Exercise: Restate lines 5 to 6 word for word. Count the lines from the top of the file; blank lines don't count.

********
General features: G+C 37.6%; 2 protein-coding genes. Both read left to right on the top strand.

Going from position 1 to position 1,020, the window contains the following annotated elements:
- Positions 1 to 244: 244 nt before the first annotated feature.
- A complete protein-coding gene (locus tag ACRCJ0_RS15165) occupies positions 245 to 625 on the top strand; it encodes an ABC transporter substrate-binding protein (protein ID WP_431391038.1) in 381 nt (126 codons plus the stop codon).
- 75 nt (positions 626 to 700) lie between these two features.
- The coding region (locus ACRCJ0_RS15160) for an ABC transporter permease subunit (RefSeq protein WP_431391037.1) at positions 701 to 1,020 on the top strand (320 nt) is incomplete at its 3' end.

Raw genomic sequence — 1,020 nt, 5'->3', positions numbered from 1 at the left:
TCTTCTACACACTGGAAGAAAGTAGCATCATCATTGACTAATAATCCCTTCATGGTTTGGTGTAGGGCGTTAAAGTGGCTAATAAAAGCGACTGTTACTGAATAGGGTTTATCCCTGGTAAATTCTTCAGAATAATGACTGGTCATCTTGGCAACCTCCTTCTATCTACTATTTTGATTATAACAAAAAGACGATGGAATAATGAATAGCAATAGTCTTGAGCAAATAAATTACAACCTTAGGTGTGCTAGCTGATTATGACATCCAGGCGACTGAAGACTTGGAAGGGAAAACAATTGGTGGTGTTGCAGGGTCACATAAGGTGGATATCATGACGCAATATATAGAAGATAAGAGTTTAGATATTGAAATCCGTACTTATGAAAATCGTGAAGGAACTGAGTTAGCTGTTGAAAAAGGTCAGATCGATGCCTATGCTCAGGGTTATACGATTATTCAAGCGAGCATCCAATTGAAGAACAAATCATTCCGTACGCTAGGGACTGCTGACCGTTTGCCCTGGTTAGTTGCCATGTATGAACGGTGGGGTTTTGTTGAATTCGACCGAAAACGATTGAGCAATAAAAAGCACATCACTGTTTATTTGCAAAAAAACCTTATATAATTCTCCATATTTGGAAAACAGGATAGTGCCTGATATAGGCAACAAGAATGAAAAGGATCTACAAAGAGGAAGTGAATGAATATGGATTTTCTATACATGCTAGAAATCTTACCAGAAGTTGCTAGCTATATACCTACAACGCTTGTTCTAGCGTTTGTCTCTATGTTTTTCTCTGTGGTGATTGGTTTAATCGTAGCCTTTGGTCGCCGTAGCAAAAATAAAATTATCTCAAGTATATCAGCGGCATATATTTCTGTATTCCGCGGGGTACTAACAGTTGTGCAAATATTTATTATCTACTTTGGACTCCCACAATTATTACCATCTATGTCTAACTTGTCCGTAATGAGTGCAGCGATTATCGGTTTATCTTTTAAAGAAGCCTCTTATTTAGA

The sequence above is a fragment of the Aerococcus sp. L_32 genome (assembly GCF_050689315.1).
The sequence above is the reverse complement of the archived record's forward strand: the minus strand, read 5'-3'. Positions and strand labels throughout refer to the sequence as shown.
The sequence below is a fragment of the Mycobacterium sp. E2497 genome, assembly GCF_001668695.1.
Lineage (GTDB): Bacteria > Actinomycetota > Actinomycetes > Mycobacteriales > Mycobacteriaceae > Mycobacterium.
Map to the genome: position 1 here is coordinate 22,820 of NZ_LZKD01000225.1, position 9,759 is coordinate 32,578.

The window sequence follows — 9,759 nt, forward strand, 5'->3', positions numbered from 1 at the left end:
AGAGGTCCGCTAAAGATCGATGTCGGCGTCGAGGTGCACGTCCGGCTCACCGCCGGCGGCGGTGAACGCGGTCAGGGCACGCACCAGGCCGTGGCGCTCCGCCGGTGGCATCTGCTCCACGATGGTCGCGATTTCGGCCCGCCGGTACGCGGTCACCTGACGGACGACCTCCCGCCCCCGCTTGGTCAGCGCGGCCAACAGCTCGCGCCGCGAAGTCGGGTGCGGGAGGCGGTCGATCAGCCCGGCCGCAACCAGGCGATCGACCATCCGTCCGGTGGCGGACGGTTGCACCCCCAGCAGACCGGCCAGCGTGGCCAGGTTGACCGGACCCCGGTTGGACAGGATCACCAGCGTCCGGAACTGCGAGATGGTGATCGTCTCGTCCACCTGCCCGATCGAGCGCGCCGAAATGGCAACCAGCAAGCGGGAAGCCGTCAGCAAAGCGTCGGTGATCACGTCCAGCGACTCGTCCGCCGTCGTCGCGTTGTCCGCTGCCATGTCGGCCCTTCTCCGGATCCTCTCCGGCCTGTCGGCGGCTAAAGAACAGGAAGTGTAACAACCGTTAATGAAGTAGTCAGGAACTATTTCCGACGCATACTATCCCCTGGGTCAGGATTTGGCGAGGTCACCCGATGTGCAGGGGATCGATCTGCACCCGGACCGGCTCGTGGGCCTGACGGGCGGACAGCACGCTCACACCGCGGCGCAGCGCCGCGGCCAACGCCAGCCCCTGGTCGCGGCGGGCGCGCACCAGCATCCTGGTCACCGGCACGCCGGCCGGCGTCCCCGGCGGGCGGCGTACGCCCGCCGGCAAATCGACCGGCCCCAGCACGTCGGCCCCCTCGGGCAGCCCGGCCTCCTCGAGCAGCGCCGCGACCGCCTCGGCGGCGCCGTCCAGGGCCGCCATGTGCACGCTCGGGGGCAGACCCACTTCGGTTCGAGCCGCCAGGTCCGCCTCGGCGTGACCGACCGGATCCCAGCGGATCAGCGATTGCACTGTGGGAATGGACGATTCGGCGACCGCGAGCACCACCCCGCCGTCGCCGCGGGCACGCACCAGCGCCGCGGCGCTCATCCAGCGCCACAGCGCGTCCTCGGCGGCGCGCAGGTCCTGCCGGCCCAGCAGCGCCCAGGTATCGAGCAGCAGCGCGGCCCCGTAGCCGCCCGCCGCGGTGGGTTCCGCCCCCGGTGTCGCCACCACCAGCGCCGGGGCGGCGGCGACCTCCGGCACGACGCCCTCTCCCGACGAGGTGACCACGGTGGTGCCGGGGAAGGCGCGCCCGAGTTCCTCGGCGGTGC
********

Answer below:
- 75 nt (positions 626 to 700) lie between these two features.
- The coding region (locus ACRCJ0_RS15160) for an ABC transporter permease subunit (RefSeq protein WP_431391037.1) at positions 701 to 1,020 on the top strand (320 nt) is incomplete at its 3' end.